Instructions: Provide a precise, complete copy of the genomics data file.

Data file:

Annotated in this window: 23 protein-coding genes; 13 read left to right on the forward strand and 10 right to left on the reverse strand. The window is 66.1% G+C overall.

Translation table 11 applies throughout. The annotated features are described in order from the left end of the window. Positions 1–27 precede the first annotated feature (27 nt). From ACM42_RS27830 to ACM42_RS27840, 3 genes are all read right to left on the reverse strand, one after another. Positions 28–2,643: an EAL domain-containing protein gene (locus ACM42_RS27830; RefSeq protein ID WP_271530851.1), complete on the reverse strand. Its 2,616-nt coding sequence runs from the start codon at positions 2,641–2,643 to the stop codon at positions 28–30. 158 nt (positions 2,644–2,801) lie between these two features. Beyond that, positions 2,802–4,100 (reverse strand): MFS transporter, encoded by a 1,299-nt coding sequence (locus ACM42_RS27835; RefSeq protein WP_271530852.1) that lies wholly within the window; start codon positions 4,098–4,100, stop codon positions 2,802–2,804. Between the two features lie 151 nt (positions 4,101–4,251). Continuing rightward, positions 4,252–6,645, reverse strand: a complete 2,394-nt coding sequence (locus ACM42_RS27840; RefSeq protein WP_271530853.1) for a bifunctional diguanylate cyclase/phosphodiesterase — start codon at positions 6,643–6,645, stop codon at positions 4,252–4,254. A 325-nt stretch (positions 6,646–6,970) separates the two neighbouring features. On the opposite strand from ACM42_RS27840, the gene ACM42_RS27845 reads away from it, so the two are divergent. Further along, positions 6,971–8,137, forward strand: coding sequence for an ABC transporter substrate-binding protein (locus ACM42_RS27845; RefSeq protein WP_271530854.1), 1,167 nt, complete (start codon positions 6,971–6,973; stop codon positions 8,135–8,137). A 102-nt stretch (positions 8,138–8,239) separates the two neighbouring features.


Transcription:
Annotated in this window: 23 protein-coding genes; 13 read left to right on the forward strand and 10 right to left on the reverse strand. The window is 66.1% G+C overall.

Translation table 11 applies throughout. The annotated features are described in order from the left end of the window. Positions 1–27 precede the first annotated feature (27 nt). From ACM42_RS27830 to ACM42_RS27840, 3 genes are all read right to left on the reverse strand, one after another. Positions 28–2,643: an EAL domain-containing protein gene (locus ACM42_RS27830; RefSeq protein ID WP_271530851.1), complete on the reverse strand. Its 2,616-nt coding sequence runs from the start codon at positions 2,641–2,643 to the stop codon at positions 28–30. 158 nt (positions 2,644–2,801) lie between these two features. Beyond that, positions 2,802–4,100 (reverse strand): MFS transporter, encoded by a 1,299-nt coding sequence (locus ACM42_RS27835; RefSeq protein WP_271530852.1) that lies wholly within the window; start codon positions 4,098–4,100, stop codon positions 2,802–2,804. Between the two features lie 151 nt (positions 4,101–4,251). Continuing rightward, positions 4,252–6,645, reverse strand: a complete 2,394-nt coding sequence (locus ACM42_RS27840; RefSeq protein WP_271530853.1) for a bifunctional diguanylate cyclase/phosphodiesterase — start codon at positions 6,643–6,645, stop codon at positions 4,252–4,254. A 325-nt stretch (positions 6,646–6,970) separates the two neighbouring features. On the opposite strand from ACM42_RS27840, the gene ACM42_RS27845 reads away from it, so the two are divergent. Further along, positions 6,971–8,137, forward strand: coding sequence for an ABC transporter substrate-binding protein (locus ACM42_RS27845; RefSeq protein WP_271530854.1), 1,167 nt, complete (start codon positions 6,971–6,973; stop codon positions 8,135–8,137). A 102-nt stretch (positions 8,138–8,239) separates the two neighbouring features.